Gibson will also work with the city’s Economic Development Corporation & Small Business Services to bring more worker-owned cooperatives to the Bronx, including urban agriculture and grocery store cooperatives. This proposal will serve to enhance access and opportunities to improve Bronxites’ health and support economic development. In further partnership with EDC, Gibson is committed to expanding the Food Retail Expansion to Support Health (FRESH) program which will help small businesses open retail space and renovate existing stores that provide residents with healthy and affordable food.

These steps will improve food access and health, and support green businesses.


Gibson will protect, preserve, improve, and expand the Bronx’s parkland. Gibson will invest capital dollars in safety and maintenance upgrades to parks across the Bronx, and increase gardening and outdoor exercise programs. Gibson will also work with the community to identify outdoor spaces that can better serve the public, particularly in areas with little green space. Gibson will fight for greater investment from the state, building on the $100 million investment to renovate Roberto Clemente State Park, the only state park in the Bronx. When The High Bridge, the oldest standing walking bridge, was reopened in 2015 after 45 years of being closed to the public, a vast amount of open space was made available to Bronxites. Gibson is committed to finding new, innovative ways to create new parks and increase green spaces for Bronxites, such as capping the Cross Bronx Expressway to create a greenway.

To further increase recreational opportunities for Bronxites, Gibson proposes increasing access to Bronx waterfronts through the creation of new parks and partnerships with property owners. Using models like the New York Restoration Project, Gibson additionally proposes further creation of green spaces by utilizing vacant areas as community gardens and small parks. Parks initiatives like NYC Parks GreenThumb should be further expanded to achieve the goal of creating more small green spaces across the borough.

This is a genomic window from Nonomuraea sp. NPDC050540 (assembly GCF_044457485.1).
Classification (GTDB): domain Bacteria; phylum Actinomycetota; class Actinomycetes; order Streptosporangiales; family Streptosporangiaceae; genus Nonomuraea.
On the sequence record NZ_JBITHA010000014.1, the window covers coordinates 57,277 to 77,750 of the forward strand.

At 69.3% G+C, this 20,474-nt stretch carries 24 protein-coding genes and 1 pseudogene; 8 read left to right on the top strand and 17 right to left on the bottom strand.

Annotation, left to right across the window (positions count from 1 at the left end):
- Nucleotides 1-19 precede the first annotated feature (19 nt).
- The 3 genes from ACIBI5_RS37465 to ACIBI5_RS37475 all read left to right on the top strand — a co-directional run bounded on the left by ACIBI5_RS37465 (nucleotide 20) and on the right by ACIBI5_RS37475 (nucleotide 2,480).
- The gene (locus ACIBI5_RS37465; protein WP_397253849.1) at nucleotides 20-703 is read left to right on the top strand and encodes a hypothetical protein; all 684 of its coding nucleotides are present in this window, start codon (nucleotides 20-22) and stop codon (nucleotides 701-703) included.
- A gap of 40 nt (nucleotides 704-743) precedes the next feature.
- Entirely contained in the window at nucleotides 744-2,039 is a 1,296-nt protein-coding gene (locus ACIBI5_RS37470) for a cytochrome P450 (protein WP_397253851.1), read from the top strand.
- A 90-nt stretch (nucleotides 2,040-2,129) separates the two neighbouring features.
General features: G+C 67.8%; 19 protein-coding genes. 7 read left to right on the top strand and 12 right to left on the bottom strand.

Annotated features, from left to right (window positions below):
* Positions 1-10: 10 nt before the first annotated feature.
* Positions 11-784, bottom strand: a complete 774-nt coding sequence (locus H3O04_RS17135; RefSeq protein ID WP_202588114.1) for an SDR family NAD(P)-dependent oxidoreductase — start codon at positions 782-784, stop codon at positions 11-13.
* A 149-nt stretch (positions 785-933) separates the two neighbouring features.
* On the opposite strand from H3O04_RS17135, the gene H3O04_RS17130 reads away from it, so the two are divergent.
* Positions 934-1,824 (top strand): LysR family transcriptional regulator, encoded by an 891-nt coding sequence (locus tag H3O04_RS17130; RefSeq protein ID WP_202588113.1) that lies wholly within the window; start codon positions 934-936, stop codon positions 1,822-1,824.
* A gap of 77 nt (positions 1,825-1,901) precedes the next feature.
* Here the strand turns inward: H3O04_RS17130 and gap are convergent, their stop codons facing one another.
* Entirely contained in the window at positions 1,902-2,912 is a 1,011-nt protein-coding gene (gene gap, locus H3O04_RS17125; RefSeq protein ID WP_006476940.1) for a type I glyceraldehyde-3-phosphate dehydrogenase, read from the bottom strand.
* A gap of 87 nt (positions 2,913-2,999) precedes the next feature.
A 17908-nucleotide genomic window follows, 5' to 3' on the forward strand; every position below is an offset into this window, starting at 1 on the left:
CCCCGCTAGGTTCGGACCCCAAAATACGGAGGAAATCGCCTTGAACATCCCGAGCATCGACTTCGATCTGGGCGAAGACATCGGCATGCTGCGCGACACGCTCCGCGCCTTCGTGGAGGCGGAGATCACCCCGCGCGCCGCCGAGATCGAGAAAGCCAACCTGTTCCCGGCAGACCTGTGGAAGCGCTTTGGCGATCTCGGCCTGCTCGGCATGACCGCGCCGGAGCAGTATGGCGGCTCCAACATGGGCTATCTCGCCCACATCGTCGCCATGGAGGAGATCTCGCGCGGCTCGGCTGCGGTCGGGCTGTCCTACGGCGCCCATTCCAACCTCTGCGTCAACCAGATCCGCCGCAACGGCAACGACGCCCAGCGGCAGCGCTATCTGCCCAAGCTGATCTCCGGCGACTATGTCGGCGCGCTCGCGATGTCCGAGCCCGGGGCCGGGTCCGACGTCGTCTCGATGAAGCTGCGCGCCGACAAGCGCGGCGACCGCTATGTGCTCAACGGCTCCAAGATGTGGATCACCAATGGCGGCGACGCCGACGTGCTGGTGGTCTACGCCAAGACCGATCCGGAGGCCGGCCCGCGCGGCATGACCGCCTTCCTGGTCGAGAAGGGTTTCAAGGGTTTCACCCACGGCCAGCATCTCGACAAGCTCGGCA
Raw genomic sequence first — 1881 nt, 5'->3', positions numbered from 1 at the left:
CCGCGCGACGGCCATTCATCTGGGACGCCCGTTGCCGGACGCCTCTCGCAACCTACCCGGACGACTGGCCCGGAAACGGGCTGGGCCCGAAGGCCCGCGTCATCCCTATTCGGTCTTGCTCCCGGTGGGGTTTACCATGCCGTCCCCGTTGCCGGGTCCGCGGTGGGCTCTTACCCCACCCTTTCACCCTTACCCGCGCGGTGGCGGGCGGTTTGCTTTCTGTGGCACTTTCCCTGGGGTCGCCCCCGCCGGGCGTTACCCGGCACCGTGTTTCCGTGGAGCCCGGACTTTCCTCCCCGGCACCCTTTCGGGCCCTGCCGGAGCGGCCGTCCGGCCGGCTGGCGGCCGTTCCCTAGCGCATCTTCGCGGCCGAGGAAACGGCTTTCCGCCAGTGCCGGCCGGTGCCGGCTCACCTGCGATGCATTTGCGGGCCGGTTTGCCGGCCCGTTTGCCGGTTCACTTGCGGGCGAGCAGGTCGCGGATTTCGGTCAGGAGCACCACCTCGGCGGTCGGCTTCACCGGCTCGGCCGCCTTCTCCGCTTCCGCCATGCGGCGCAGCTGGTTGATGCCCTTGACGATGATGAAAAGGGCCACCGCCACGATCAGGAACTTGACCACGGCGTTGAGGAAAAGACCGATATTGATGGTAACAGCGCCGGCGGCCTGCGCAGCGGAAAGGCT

Like the investments in education and food, these steps will support a healthier Bronx as well as Bronxites’ connection to the environment.


Gibson will bring additional miles of dedicated bus lanes to the Bronx to repair the local transportation system. Per passenger, buses release 33 percent lower carbon emissions than individual cars. Dedicated bus lanes reduce commute times, encouraging more people to use the bus rather than an individual car.

For example, an analysis of the 14th Street Busway in Manhattan shows that creation of a dedicated bus lane increased ridership 24 percent. Bringing new dedicated bus lanes to the Bronx will do right by working people who rely on the bus and also reduce the borough’s carbon footprint. Gibson supports the Grand Concourse redesign plan for dedicated bike and bus lanes, similar to the recent project on Edward L. Grant Highway.

Safety for cyclists must continue to be a priority as bike share programs like CitiBike expands to more Community Boards throughout the Bronx. Protected bike lanes will help keep cars and cyclists separated on busy streets and ensure a safe way to get around the borough. The CitiBike program and the new e-bike and e-scooter initiative must be made available to all Bronxites, and not just limited to a few small communities.

As changes are made to streets, there must be upgrades to protect pedestrians. Gibson will work with DOT to install new pedestrian plazas, countdown clocks, and curb extensions to make streets safer. These upgrades will further help the Bronx become a more accessible borough, and by making all public transit stations ADA-compliant those with disabilities will have more options to travel.

The Bronx must also adapt to changing modes of transportation. As city vehicles and privately owned cars turn to more sustainable electric models, Gibson will work to expand charging stations across the Bronx. To further improve public transit options, Gibson will work with the MTA to ensure the success of the new Metro-North Stations across the East Bronx while improving existing services.

To provide more opportunities for Bronxites to get outside and spend time with one another, Gibson is committed to expanding open streets, play streets, and events like Boogie on the Boulevard, often known as Car Free Sunday, that allow residents access to streets for recreational activities throughout the year.